NEWS: New UN science study will say 1.3 metres sea level rise ‘locked in’ over next two thousand years
By Gerard Wynn
Even lower projections for longer term sea level rise would wipe out more than 15% of Pacific islands, according to research quoted by a U.N. report to be published next week.
In the shorter term, small island states can better prepare for extreme events including storms and sea level rise through coastal protection and development of less vulnerable land.
The U.N. report, leaked online, is the second of a three-part publication which the Intergovernmental Panel on Climate Change (IPCC) produces every five to six years on the threats posed by global warming.
Even in its first such publication in 1990, the IPCC warned of an existential threat to small island states, saying that a 1 metre sea level rise ‘would render some island countries uninhabitable’.
The latest review published research which suggested a widespread threat beyond this century.
A comprehensive study of 12,983 islands of all sizes above 2.5 hectares across the Pacific Ocean, including the Philippines and Hawaiian Islands, found that some 15 to 62% of islands would entirely disappear under sea level rise ranging from 1 to 6 metres.
That corresponded to 1-9% of the total area studied, found the article published last year in the journal Global Change Biology.
The IPCC will next week also quote research that a 0.5 to 2 metre sea level rise could displace between 1.2 and 2.2 million people from islands in the Caribbean, Indian Ocean and Pacific Ocean, before allowing for adaptation such as coastal protection.
Next week’s IPCC report quotes research that the world has already locked in 1.3 metres sea level rise over the next two thousand years, as ice sheet melt and warmer seas expand.
Other research, also quoted in the report, calculated that a long-term temperature rise of 2 degrees Celsius above pre-industrial levels would lead to a median global sea level rise of 4.8 metres over the next two thousand years.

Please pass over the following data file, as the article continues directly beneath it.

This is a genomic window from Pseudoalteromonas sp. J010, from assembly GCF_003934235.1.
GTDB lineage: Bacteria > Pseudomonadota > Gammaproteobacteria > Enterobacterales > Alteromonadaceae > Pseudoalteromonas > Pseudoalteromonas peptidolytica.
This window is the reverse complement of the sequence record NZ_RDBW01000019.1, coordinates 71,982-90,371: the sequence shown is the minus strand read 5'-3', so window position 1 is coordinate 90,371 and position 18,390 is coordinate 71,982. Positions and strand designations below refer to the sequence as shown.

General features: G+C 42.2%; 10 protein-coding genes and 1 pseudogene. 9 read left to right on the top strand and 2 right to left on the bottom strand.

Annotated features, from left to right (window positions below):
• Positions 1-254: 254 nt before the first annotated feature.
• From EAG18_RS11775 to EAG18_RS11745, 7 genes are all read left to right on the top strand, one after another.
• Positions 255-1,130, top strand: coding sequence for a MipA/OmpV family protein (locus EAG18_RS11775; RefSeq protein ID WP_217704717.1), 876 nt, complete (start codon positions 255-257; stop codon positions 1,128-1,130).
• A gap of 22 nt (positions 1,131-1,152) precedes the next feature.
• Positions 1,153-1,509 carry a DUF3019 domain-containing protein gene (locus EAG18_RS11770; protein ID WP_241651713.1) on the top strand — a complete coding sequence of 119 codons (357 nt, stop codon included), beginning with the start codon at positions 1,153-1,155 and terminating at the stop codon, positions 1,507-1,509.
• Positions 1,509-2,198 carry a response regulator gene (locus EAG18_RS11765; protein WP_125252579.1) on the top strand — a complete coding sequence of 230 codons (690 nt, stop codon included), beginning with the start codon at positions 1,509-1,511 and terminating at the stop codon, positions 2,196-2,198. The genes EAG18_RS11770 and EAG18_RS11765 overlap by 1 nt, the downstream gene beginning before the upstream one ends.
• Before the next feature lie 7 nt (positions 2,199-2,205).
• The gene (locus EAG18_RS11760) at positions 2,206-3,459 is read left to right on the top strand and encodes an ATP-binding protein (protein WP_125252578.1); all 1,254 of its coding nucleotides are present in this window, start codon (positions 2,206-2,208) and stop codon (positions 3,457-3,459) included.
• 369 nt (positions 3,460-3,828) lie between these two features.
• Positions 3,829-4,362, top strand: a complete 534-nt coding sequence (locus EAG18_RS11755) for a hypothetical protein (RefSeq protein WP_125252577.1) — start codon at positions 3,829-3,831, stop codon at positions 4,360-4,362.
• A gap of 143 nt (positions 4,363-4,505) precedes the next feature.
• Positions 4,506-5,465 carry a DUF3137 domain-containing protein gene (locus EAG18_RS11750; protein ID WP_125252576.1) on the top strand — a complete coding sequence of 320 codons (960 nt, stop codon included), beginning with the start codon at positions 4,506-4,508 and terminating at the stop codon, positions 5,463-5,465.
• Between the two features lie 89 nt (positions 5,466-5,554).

Most inundation of islands presently is linked to earthquakes, storm surges and swell waves as well as sea level rise, the IPCC said.
For example, from 2002-2004 a village was relocated inland in remote islands in Vanuatu in the southwest Pacific, following inundation which was a result of both tectonic subsidence and sea level rise.
And in 2008, inundation which displaced some 63,000 people in Papua New Guinea and the Solomon Islands was caused by large swell waves coupled with unusually high sea levels linked with the natural El Nino weather pattern, which leads to relatively more rainfall over the Pacific Ocean compared with over land.
Island states could prepare for such events through more thoughtful development, where recent rapid urbanisation and growth in tourism has seen increasing settlement of more vulnerable coastal land.
The IPCC found that most Pacific atoll islands had not seen net inundation yet.
“Historical shoreline position change over 20 to 60 years on 27 central Pacific atoll islands showed that total land area remained relatively stable in 43 per cent of islands, whilst another 43 per cent had increased in area, and the rest showed a net reduction in land area,” the IPCC said, reporting research published in 2010.
However, one more recent study in the Marshall Islands showed that overall net accretion before 2004 had since switched to net erosion in 17 of a group of 18 islands.
Sea levels rise both as oceans expand as a result of global warming, and as more water is added to the sea from melting glaciers and polar ice sheets.
Vulnerable islands include states and territories in the tropics of the southern and western Pacific Ocean, central and western Indian Ocean, the Caribbean Sea, and the eastern Atlantic off the coast of west Africa, as well as in the Mediterranean.
The IPCC reported last year on the physical evidence for climate change, and projected sea level rise this century of 0.26 and 0.82 metres, according to scenarios which ranged from rapid cuts in carbon dioxide emissions to continuing rising emissions through the century.
In the long term, global sea levels are expected to rise by more than 1 metre as ice sheets continue to melt regardless of trends in carbon emissions and warming, and by much more if carbon emissions continue to rise for the next few decades.